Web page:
What is Giant Cell Arteritis?

Posted Wednesday, September 11, 2019

Did you know? Women are about 3 times more likely than men to develop giant cell arteritis. 

Those over the age of 50 are more likely to be affected by giant cell arteritis.

01 | Introduction

Giant cell artertitis (GCA) is the inflammation of arteries, mostly in the scalp or the head. Inflammation causes blood vessels to swell and narrow. This restricts blood flow, including oxygen and vital nutrients, to reach body tissues. Please use this guide to understand the cause, symptoms, diagnosis, and treatment of giant cell arteritis.

02 | Cause

The cause of the blood vessel inflammation is not known. However, there are some factors that make one susceptible to giant cell arteritis. Risk factors include:

  • Age – giant cell arteritis affects adults only, and rarely those under age 50
  • Gender – women are more likely to develop the condition than men
  • European descent
  • Having polymyalgia rheumatic
  • Family history of GCA

03 | Symptoms

Some common symptoms are related to polymyalgia rheumatic. In fact, nearly 50% of people with giant cell arteritis also have polymyalgia rheumatic. Symptoms may be severe in pain and may include:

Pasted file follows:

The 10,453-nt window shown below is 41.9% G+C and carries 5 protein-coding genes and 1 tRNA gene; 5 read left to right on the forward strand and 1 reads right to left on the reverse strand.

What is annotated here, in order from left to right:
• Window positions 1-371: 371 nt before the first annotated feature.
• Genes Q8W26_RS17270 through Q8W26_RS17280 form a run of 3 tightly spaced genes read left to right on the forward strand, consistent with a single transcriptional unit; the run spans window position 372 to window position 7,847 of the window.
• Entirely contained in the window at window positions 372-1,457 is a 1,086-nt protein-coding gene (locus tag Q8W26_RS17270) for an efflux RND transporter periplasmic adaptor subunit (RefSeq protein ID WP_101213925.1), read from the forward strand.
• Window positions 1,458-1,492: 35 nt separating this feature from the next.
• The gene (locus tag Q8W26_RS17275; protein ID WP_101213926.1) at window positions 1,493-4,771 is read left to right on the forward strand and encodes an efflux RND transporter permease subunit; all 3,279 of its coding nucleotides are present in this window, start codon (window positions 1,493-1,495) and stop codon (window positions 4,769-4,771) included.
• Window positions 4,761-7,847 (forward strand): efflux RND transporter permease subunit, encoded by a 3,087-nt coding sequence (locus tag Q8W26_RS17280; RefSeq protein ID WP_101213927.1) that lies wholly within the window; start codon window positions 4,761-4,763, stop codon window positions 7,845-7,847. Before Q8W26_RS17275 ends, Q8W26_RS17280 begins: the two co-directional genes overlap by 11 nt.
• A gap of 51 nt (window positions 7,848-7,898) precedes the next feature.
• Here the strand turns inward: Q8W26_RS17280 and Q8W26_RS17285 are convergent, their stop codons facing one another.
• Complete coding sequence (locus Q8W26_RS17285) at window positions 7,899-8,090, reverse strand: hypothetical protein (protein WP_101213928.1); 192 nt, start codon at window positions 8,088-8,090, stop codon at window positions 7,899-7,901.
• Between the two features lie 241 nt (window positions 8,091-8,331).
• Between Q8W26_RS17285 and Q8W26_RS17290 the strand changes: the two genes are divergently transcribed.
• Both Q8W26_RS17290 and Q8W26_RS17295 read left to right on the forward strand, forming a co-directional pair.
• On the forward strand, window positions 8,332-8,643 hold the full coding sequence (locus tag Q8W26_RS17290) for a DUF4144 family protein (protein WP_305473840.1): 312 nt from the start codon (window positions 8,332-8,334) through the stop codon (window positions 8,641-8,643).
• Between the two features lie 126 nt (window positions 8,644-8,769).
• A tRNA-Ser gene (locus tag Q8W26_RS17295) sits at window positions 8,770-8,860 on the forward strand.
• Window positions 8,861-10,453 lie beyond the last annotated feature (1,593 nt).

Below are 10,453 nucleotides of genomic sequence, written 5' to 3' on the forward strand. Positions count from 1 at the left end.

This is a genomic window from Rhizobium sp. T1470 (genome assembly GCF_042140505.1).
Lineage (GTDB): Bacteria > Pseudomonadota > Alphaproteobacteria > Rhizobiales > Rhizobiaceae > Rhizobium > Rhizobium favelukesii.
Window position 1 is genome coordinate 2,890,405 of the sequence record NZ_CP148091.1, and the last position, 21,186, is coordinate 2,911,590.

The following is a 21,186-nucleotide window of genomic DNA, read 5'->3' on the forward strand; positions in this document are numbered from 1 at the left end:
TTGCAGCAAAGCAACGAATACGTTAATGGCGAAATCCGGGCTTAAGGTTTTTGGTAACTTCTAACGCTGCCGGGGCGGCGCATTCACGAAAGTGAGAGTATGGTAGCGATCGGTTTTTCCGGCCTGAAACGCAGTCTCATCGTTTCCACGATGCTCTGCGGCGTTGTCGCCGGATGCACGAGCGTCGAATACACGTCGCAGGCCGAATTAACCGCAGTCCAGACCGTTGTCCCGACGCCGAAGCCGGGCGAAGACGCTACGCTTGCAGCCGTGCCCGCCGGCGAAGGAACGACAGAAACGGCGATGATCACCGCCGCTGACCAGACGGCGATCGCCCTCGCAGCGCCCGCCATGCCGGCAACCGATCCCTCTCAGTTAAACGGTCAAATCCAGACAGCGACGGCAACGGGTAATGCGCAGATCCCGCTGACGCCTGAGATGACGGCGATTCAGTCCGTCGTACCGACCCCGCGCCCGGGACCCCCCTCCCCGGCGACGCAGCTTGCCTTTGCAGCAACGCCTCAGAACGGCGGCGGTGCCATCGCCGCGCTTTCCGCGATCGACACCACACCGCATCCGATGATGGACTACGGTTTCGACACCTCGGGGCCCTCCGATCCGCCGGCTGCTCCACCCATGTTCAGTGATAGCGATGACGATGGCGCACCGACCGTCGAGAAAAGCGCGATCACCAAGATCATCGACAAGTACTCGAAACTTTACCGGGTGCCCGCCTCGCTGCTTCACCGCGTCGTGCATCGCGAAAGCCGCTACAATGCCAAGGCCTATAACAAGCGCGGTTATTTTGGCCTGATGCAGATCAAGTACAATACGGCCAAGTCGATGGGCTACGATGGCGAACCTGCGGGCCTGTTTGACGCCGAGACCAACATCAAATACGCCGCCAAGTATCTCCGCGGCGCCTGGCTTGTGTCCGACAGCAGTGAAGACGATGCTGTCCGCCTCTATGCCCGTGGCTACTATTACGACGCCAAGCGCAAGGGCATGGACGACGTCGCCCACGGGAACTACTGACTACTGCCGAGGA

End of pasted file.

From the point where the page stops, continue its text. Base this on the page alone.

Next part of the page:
• Fever
  • Tongue pain
  • Unexplained fatigue
  • Scalp tenderness and headache
  • Pain in jaw or face
  • Appetite and/or weight loss
  • Dizziness or balance problems
  • Pain in shoulders, arm, neck or hip

 When left untreated, it may prolong the symptoms and lead to permanent vision loss, aortic aneurysm, or stroke.  

04 | Diagnosis

It may be difficult to diagnose giant cell arteritis due to the symptoms resembling other conditions. Consequently, your doctor may try to rule out other conditions. Some tests your doctor may use include physical examination, blood work, or imaging tests. The best way to confirm giant cell arteritis is by doing a biopsy of the temporal artery.

05 | Treatment

Treatment may begin immediately after diagnosis in order to prevent vision loss. Initially, high doses of steroids may be administered, but as inflammation of the arteries goes down, the dosage will be reduced as well. In addition to steroids, aspirin may be taken to prevent blood clots.

Learn More

For more information on this and other rheumatic diseases, please visit http://www.rheumatology.org  

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